The Sydney Opera House turns 45 this year.
It is one of Australia’s favourite and most recognisable landmarks and people travel from all over the world to see it and take a selfie* in front of it.
But it could have looked very, very different if any one of the other suggested ideas for its design was chosen.
Talk of the famous building began in 1956 after then-Premier of NSW Joseph Cahill announced a global competition to build “a National Opera House at Bennelong Point, Sydney”.
Architects could enter as many different drawings as they liked and their design didn’t have to fit a particular budget.
The 223 entries included the unusual winning design by Jørn Utzon. In the 60 years since construction began on March 2, 1959 and 45 years since it was opened on October 20, 1973, its striking* shape is something we’ve become so used to it’s difficult to imagine anything else in its place.
Now you can imagine something else, with the help of computer-generated images of seven alternative designs that were in the running all those years ago.
1. Philadelphia Collaborative Group’s design
This submarine-like design took out second place in the competition. Like our Sydney Opera House, this design was similarly inspired by the seashell form, put together by a group of seven designers from Philadelphia, US.
2. Paul Boissevain and Barbara Osmond’s Design
This Dutch-British design came third in the contest. The judges noted they were impressed with the human scale of the building and its promenade*.
3. Sir Eugene Goossen’s Design
Sir Eugene Goossen was one of the key voices in demanding an opera house be built. He was both a conductor of the Sydney Symphony Orchestra and also the director of the NSW State Conservatorium of Music. However, his design was never actually entered into the competition.
4. Peter Kollar and Balthazar Korab’s design
This was the highest-ranking entry from Australia, designed by Hungarian refugees Peter Kollar and Balthazar Korab.
5. S. W. Milburn and Partners’ design
Stanley Wayman Milburn and Eric Dow’s design serves a practical purpose — yes, that’s a helicopter pad up on the roof.
6. Vine and Vine’s design
English company Vine and Vine came up with a split-level design made up of two auditoria* separated by a restaurant.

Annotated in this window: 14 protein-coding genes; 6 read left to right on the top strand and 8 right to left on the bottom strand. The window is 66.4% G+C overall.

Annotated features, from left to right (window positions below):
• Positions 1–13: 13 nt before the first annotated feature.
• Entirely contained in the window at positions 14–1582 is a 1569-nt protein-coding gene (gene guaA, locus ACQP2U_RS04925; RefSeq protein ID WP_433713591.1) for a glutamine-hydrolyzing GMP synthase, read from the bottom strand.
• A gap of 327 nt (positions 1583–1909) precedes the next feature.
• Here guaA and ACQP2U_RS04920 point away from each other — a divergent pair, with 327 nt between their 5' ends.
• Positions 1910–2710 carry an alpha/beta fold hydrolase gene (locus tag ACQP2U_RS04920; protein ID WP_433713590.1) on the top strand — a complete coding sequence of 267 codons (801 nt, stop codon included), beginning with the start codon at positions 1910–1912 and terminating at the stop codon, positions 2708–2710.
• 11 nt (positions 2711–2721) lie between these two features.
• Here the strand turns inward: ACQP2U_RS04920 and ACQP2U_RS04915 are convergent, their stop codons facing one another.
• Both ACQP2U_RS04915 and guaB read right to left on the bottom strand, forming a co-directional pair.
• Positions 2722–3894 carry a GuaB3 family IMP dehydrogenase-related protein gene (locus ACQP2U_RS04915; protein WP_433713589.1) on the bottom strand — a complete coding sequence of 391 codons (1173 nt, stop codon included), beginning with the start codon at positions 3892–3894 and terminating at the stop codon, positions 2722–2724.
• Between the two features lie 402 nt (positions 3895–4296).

7. Kelly and Gruzen’s design
This design came courtesy of US architects Barnett Sumner Gruzen and Colonel Hugh A. Kelly.
The computer-generated images in this story were originally published in a blog by Budget Direct on www.budgetdirect.com.au
- selfie: self portrait
- striking: noticeable
- promenade: pathway
- auditoria: plural of auditorium, or concert hall
- How old is the Sydney Opera House?
- Who was the NSW Premier in 1956?
- What date did building begin?
- What date was the Opera House officially opened?
- What is the singular for auditoria?
LISTEN TO THIS STORY
1. Write a letter
Imagine that you are the judge that chose Jorn Utzon’s winning design for the Sydney Opera House. Write a letter explaining the reasons why you chose his design. You can include reasons why you thought that Utzon’s design was better than the other designs in the story.
Time: allow 25 minutes to complete this activity
Curriculum Links: English, Design and Technologies
Jorn Utzon designed an amazing opera house. Think about a building or place you know well, like your home or school. How would you change it to create an amazing place? Create a plan, drawing or design.
Time: allow 40 minutes to complete this activity
Curriculum Links: Design and Technologies
After reading the article, with a partner, highlight all the openers you can find in blue. Discuss if they are powerful and varied openers or not. Why do you think the journalists has used a mix of simple and power openers? Would you change any, and why?
HAVE YOUR SAY: Do you like the Sydney Opera House or one of the others? Why?
No one-word answers. Use full sentences to explain your thinking.